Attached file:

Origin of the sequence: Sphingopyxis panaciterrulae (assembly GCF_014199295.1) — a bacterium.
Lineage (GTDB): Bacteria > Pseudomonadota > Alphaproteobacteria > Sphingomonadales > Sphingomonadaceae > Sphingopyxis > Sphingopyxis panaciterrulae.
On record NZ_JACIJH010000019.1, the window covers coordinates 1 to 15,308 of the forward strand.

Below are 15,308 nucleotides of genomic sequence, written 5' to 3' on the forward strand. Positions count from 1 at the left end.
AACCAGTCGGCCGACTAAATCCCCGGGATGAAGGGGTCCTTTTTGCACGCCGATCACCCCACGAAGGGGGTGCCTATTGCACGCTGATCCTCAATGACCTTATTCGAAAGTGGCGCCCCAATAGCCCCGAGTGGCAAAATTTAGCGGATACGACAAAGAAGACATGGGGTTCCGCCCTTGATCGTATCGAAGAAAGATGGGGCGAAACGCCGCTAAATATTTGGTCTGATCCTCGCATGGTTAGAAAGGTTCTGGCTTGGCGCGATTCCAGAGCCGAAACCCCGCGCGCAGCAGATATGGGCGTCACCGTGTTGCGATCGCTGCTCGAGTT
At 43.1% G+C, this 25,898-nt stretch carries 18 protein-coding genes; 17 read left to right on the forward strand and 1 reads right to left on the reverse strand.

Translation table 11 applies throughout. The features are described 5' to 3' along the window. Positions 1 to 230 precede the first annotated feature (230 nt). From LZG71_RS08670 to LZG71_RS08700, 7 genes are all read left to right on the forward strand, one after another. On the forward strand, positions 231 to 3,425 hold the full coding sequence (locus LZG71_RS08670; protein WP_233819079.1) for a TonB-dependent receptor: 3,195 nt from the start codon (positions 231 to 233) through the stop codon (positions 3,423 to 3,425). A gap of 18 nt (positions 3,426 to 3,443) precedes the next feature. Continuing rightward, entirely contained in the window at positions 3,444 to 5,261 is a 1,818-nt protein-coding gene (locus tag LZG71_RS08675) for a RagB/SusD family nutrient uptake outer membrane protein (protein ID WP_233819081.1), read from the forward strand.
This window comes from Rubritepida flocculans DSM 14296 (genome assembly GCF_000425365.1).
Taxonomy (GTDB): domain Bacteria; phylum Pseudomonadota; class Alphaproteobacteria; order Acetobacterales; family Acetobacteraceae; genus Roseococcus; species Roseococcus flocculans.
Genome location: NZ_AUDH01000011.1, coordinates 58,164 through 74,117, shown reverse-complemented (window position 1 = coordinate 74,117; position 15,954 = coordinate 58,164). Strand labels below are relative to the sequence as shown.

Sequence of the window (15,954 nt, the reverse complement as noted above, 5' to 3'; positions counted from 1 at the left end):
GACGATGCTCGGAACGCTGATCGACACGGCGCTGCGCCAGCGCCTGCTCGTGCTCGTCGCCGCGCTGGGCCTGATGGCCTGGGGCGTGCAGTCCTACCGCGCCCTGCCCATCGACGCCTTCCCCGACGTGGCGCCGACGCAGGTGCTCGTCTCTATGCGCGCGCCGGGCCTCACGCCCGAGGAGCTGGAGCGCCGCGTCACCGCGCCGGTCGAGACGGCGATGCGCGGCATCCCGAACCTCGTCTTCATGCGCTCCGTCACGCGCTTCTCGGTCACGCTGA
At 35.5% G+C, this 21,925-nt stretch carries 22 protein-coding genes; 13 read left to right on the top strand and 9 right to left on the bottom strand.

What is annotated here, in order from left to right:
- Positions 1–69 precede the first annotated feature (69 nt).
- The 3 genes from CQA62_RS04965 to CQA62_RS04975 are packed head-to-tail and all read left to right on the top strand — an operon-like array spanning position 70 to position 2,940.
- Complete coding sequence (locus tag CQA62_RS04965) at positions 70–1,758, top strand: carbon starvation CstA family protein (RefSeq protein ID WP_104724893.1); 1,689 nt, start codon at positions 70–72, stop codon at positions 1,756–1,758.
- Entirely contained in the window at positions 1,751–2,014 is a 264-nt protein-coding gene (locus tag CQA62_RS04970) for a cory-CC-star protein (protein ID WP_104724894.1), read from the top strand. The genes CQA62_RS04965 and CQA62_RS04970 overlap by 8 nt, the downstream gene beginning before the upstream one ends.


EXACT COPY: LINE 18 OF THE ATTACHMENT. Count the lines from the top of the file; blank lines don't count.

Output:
- Entirely contained in the window at positions 1,751–2,014 is a 264-nt protein-coding gene (locus tag CQA62_RS04970) for a cory-CC-star protein (protein ID WP_104724894.1), read from the top strand. The genes CQA62_RS04965 and CQA62_RS04970 overlap by 8 nt, the downstream gene beginning before the upstream one ends.